All In: Because Sometimes, a Risk is Worth the World

bookreview

All In (Full Tilt, #2)

SPOILERS FOR FULL TILT….

Reeling from her loss, Kacey Dawson is grieving and heartbroken, her addictive demons hauling her back into the alcohol-soaked abyss she worked so hard to crawl out of. Kacey teeters on the edge of oblivion, and must fight her way through the pain, to build a new life for herself with her music, and somehow fulfill the promise she made to Jonah…one she feels is impossible to keep.

Theo Fletcher has a secret burning in his heart, one that he holds close, while he struggles to keep strong for his family that is falling apart. His mother’s health is fragile and his father’s disapproval is breaking him down. Theo is afraid if he follows his heart, he’ll fail, and not just himself, but his brother who believed in him when no one else did.

Drawn together by their pain, Theo and Kacey slowly build a friendship, re-forge old ties, help each other to heal, and give one another the courage to reach for their dreams. Together, from the depths of grief and guilt, they learn to laugh again, to trust again, and quite possibly find something beautiful and lasting amid the shattered pieces of their broken hearts.

PLEASE NOTE, this novel is NOT a standalone. It is highly recommended one read Full Tilt first to get the entire arc of the story and to avoid spoilers.

Full Tilt #2
New Adult / Romance / Contemporary
296 Pages
Publication Date:  October 11th, 2016
Get a copy here!

Other books in the duet:

Full Tilt (Full Tilt, #1)

See my Review for Full Tilt (Full Tilt #1) RIGHT HERE!

 

4Penguins
Quick Reasons: emotional, dramatic, explosive conclusion to a book duet; I feel like I was wrung out and hung up to dry; complex, well-rounded characters; so many heavy subjects handled with sensitivity and grace; poignant, powerful series

Huge thanks to Emma Scott and Netgalley for sending me a free galley of this title in exchange for an honest review! This in no way altered my read of or opinions on this book.

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This was such an explosive, emotional, heart-wrenching conclusion to a journey, penguins. And this book? Took some of the hardest, most challenging subjects…and made me really think about them. Honestly, Emma Scott has a knack for approaching a heavy topic with grace and sensitivity while making readers rethink their opinions. I’ve only read this series by her so far, but each book in the duet challenged my ways of thinking and made me approach the world in different ways after reading.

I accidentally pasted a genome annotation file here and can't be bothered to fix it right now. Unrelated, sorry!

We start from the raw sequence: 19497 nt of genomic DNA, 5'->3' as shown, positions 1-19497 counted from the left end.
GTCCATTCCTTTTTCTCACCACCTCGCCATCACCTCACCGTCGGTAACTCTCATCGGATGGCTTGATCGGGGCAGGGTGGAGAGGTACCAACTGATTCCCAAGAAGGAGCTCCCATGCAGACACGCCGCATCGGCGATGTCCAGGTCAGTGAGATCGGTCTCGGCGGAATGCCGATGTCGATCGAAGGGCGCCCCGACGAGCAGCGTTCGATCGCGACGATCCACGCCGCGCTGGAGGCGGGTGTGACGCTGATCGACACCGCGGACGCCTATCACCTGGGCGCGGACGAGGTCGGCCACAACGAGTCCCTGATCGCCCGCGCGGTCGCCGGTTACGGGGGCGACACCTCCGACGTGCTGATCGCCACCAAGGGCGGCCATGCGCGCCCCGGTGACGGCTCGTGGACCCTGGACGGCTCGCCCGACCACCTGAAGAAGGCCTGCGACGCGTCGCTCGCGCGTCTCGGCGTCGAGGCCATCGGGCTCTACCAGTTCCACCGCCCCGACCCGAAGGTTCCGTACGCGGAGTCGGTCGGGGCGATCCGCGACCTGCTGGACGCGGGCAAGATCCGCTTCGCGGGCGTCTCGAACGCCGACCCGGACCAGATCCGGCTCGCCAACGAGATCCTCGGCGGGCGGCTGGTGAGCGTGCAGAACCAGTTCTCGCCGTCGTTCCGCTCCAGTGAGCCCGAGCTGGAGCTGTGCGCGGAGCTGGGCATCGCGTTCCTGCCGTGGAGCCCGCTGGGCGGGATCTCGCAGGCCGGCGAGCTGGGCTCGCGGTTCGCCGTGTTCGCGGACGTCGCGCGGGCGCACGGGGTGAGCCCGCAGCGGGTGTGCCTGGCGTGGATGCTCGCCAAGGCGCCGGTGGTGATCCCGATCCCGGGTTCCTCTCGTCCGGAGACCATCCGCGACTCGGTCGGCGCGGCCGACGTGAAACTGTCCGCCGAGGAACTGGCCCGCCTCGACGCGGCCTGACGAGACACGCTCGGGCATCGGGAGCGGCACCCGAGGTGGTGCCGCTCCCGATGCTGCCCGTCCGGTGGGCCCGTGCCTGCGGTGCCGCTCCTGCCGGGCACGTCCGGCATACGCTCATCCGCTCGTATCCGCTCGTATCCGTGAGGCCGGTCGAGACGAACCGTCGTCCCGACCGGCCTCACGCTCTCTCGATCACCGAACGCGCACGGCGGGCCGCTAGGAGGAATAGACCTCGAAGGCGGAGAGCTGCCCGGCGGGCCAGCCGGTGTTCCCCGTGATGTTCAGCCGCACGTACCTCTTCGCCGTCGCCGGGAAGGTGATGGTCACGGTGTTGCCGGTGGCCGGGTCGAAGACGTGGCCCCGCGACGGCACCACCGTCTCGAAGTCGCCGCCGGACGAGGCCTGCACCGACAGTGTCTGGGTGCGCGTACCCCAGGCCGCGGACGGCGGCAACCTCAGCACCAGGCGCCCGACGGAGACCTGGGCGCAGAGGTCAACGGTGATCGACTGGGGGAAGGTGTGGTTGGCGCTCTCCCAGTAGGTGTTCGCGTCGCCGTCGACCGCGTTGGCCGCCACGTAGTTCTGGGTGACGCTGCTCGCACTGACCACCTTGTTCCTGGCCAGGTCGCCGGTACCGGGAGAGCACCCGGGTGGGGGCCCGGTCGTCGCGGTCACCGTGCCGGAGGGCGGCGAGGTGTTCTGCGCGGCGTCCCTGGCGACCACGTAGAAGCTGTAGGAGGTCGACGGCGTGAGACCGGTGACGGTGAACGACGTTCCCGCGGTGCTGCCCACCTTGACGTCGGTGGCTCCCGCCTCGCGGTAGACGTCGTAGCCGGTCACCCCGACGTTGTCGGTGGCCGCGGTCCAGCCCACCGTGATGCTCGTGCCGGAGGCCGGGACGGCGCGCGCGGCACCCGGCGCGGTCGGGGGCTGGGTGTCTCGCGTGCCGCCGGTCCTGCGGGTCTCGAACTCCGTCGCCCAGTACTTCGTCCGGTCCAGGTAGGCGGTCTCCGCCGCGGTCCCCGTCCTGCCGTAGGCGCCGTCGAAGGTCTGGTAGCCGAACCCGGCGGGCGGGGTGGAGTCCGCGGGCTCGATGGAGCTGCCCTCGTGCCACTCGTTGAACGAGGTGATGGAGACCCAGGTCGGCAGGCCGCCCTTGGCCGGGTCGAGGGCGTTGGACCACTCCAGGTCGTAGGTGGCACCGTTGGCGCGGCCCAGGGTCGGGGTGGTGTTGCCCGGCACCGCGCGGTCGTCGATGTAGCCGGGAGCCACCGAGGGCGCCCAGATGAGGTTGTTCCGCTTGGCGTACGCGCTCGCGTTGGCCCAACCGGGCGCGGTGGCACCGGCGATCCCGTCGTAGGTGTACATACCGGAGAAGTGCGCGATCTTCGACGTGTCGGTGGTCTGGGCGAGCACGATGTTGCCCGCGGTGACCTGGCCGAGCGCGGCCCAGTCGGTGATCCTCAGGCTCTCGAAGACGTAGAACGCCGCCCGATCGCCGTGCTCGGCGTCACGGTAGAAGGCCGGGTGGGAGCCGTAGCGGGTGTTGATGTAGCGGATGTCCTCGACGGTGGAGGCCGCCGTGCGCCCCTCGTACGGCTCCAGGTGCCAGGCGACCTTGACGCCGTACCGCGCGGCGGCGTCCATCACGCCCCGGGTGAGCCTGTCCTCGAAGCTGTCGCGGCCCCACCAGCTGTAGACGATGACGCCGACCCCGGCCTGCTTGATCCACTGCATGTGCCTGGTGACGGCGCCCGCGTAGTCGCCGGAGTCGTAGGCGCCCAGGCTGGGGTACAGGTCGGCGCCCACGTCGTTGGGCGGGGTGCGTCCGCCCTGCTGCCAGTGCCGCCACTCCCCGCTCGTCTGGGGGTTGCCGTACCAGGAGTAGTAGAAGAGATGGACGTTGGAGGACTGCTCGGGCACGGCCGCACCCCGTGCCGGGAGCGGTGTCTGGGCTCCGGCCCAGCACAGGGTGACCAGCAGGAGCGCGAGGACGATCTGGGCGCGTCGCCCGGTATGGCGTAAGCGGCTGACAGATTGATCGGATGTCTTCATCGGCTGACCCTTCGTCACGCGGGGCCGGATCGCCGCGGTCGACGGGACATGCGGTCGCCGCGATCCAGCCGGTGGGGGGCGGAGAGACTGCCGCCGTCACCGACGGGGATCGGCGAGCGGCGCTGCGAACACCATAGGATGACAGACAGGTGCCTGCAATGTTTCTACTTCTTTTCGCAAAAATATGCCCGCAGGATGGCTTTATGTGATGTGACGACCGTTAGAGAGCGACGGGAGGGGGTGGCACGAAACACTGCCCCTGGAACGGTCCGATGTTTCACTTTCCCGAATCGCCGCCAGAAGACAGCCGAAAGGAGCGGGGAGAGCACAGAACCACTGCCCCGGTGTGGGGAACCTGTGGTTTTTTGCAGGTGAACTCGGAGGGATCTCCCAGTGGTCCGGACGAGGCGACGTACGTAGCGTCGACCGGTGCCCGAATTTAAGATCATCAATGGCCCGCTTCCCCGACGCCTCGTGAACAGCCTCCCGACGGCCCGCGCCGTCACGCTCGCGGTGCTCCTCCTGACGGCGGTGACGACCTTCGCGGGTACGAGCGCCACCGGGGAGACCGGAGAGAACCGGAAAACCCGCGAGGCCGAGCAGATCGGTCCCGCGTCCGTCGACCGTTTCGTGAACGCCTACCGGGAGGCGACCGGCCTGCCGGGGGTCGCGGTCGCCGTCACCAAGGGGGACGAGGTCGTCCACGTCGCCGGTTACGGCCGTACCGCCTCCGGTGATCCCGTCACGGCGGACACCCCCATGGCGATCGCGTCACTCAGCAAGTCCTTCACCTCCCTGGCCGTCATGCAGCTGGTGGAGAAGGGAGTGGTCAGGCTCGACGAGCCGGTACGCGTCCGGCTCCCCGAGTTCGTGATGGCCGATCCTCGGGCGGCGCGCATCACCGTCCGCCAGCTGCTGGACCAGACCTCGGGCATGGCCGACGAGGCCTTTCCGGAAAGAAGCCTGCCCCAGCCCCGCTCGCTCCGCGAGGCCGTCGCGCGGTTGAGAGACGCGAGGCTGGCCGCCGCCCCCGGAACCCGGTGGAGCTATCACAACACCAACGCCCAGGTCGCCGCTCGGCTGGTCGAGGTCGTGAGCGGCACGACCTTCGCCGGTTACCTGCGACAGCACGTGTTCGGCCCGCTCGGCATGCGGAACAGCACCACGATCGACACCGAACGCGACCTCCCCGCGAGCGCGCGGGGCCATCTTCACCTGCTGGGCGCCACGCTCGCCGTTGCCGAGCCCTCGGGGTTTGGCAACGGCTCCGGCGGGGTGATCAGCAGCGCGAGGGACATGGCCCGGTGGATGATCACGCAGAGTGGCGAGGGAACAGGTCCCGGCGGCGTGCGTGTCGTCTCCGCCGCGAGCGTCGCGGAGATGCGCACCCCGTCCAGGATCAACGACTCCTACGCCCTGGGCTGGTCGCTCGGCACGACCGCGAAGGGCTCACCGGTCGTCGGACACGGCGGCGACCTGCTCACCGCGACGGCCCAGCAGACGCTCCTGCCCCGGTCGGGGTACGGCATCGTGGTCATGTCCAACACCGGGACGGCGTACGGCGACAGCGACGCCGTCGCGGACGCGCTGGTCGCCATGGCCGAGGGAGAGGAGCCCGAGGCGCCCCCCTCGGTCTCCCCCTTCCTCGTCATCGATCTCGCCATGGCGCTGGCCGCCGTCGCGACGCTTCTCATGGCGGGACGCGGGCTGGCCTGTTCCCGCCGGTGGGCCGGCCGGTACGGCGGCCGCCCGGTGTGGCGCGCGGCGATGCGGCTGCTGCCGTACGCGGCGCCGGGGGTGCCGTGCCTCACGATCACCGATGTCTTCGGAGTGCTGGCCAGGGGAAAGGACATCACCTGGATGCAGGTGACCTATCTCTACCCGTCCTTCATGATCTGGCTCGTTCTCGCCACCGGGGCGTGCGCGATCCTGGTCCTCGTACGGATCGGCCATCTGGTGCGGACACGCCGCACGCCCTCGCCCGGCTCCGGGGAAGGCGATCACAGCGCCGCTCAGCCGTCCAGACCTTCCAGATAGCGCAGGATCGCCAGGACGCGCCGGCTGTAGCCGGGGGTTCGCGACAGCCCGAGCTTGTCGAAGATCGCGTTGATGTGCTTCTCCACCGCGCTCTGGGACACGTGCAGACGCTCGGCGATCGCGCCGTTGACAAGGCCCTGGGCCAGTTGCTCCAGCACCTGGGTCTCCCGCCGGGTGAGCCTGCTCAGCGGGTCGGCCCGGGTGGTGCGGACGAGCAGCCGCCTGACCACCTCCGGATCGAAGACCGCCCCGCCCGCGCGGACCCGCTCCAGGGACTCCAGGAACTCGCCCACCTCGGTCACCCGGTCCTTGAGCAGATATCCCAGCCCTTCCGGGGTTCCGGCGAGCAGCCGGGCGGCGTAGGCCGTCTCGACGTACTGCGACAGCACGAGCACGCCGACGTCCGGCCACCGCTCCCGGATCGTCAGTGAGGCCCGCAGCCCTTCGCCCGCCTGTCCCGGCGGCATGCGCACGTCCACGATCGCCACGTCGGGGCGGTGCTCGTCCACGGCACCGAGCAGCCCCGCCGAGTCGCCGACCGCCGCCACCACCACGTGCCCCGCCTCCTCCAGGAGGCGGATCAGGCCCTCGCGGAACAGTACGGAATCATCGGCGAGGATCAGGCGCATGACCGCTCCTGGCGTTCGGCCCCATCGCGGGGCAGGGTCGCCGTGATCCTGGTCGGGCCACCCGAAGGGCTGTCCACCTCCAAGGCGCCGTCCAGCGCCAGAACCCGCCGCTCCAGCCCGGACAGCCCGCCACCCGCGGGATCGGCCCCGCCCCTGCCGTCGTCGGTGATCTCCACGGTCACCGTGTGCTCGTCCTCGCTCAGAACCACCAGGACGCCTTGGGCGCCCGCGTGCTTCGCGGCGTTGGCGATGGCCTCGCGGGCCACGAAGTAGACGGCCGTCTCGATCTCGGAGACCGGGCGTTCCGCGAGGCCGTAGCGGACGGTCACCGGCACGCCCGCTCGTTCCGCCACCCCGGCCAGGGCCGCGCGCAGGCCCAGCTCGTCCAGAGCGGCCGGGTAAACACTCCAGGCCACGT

These characters are, at the beginning of this read, utterly broken. They are shattered, lost, unsure of themselves or the world around them–and for good reason. This doesn’t make them bad characters…it just means they are more well-rounded and complex than we left them off in the first book. They make mistakes. They do silly things, or lie about the ways they feel to keep others from hurting. They are, in essence, completely human–and I adored them all so much for it. The ways they face and deal with grief throughout just brought so much growth and emotion to them.

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I think the most profound–and uplifting–growth is seen between Theo and his dad. Throughout the entire series, they’ve had such a stilted and out-of-touch relationship…it was amazing to watch them, finally!, come together and find a common ground to stand on. To watch them learn how to respect each other, and accept the differences between them. Seriously, though, each character has an amazing amount of growth, and it was this that touched me the deepest.

 

This was an emotionally-driven journey, and I am so happy to have taken the ride. The characters are realistic and well-rounded, their reactions/interactions are endearing, and the way Emma Scott approached the heavier topics was tasteful and poignant. I recommend this series to lovers of contemporary romances, a look into the ways people handle grief, and families coming together after a loss. Strike a chord and hit the high notes, penguins; the crescendo will change you.

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15 thoughts on “All In: Because Sometimes, a Risk is Worth the World

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